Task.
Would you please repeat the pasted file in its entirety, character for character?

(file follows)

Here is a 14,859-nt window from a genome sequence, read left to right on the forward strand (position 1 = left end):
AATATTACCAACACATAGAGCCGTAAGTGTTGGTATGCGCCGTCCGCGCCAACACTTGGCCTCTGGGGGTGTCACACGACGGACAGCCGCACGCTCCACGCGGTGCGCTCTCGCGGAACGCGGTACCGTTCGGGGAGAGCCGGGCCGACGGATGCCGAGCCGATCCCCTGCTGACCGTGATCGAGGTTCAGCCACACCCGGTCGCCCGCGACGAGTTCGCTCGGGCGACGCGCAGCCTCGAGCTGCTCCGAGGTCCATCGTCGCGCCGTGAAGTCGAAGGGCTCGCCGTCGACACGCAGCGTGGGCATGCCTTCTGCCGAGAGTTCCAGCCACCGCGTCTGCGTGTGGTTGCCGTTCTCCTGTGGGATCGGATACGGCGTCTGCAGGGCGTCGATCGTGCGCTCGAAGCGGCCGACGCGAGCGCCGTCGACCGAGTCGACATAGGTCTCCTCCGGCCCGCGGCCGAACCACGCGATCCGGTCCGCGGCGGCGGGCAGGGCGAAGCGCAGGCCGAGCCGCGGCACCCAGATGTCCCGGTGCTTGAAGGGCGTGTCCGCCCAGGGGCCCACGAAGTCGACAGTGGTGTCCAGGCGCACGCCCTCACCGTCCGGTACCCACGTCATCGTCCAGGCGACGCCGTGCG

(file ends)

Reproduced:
Here is a 14,859-nt window from a genome sequence, read left to right on the forward strand (position 1 = left end):
AATATTACCAACACATAGAGCCGTAAGTGTTGGTATGCGCCGTCCGCGCCAACACTTGGCCTCTGGGGGTGTCACACGACGGACAGCCGCACGCTCCACGCGGTGCGCTCTCGCGGAACGCGGTACCGTTCGGGGAGAGCCGGGCCGACGGATGCCGAGCCGATCCCCTGCTGACCGTGATCGAGGTTCAGCCACACCCGGTCGCCCGCGACGAGTTCGCTCGGGCGACGCGCAGCCTCGAGCTGCTCCGAGGTCCATCGTCGCGCCGTGAAGTCGAAGGGCTCGCCGTCGACACGCAGCGTGGGCATGCCTTCTGCCGAGAGTTCCAGCCACCGCGTCTGCGTGTGGTTGCCGTTCTCCTGTGGGATCGGATACGGCGTCTGCAGGGCGTCGATCGTGCGCTCGAAGCGGCCGACGCGAGCGCCGTCGACCGAGTCGACATAGGTCTCCTCCGGCCCGCGGCCGAACCACGCGATCCGGTCCGCGGCGGCGGGCAGGGCGAAGCGCAGGCCGAGCCGCGGCACCCAGATGTCCCGGTGCTTGAAGGGCGTGTCCGCCCAGGGGCCCACGAAGTCGACAGTGGTGTCCAGGCGCACGCCCTCACCGTCCGGTACCCACGTCATCGTCCAGGCGACGCCGTGCG